The history of NCBC covers a period that saw the formation of modern times, from the nascent English democracy of pre-Newtonian days, through the enlightenment and the growth of the New World, to the huge social, political, and Weltanschauung changes driven by industrialisation. As we have just seen, members of NCBC were at the forefront in the exploitation of the new mechanico-industrial paradigm that now suffused society. Latterly, however, NCBC has witnessed the late twentieth century marginalisation of Christian influence and a recrudescent Christian sectarianism and separatism. NCBC merged with its daughter church in 2003, an event driven by the decaying WesternChurch population. With its loss of influential and unifying Christian benefactors NCBC, like all contemporary churches, now faces big challenges about how to respond to tensions between fundamentalist and liberal interpretations of the faith and between schismogenic tendencies and compromise.

NCBC’s history of adaptation to prevailing conditions cuts across the idea that there is a timeless blueprint for Christian community; changing conditions changes how Christians think of themselves, their practices and how they communicate the eternal truths of the Gospel to the vicissitudes of their mission field. Today, European Christians effectively find themselves as Vulnerable Missionaries in their own society, but not because they have chosen this role: They no longer hold the reins of power or act as benefactors with overriding influence. Therefore using only their local resources and language Christians are thrown back almost entirely on the intrinsic persuasiveness of their lives and the message they bring.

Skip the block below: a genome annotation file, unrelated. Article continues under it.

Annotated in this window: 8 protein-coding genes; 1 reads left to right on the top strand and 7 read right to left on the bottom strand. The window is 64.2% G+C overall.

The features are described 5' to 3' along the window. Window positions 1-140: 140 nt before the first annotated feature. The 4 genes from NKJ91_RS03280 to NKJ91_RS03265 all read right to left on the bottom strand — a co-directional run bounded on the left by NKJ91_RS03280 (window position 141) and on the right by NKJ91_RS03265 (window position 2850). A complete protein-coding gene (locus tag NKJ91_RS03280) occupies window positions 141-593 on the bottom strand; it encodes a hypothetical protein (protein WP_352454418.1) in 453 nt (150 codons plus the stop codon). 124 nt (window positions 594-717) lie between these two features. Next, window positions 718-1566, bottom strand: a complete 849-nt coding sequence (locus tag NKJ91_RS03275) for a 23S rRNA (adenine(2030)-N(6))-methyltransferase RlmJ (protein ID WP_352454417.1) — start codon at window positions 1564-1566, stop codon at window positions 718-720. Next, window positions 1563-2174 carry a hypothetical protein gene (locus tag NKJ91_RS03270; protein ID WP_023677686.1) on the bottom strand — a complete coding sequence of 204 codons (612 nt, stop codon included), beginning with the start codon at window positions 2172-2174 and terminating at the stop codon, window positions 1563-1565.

Beyond the walls of the European church the general populace has become increasingly cynical, disaffected and confused about its Weltanschauung. That Weltanschauung is in part a legacy of the enlightenment discovery that vitality is found less in magic than in mechanism. The material wealth generated by the mechanico-industrial paradigm, a paradigm that NCBC members have themselves exploited, is seen as proof of that newly discovered vitality. Today’s science of mechanism has provided an all but comprehensive list of the mediums of influence. These mediums are almost exclusively particulate in nature and work by and large through close contact interactions; that is, without what Einstein referred to as spooky action at a distance. But if the science of mechanism is regarded as exhaustively comprehensive it then leads to great difficulty in making sense of and coming to terms with the numinous and the paranormal. The ill-fitting remnant of phenomena that are not easily placed into the categories of mechanical science may then be referred to as “magic”, often with pejorative connotation. Significantly, this very same question about the incommensurability of magic and mechanism is uppermost on the agenda of the Alliance for Vulnerable Mission. As this Alliance grapples with very fundamental questions about mission, NCBC is privileged to host the November 2013 UK conference. The Alliance’s cutting edge ministry is very much in line with NCBC’s forward looking traditions. There are lessons here that go well beyond foreign mission fields, because it seems that in today’s secular Western societies Christians are themselves Vulnerable Missionaries.

For more details of the conference see; vulnerablemission.org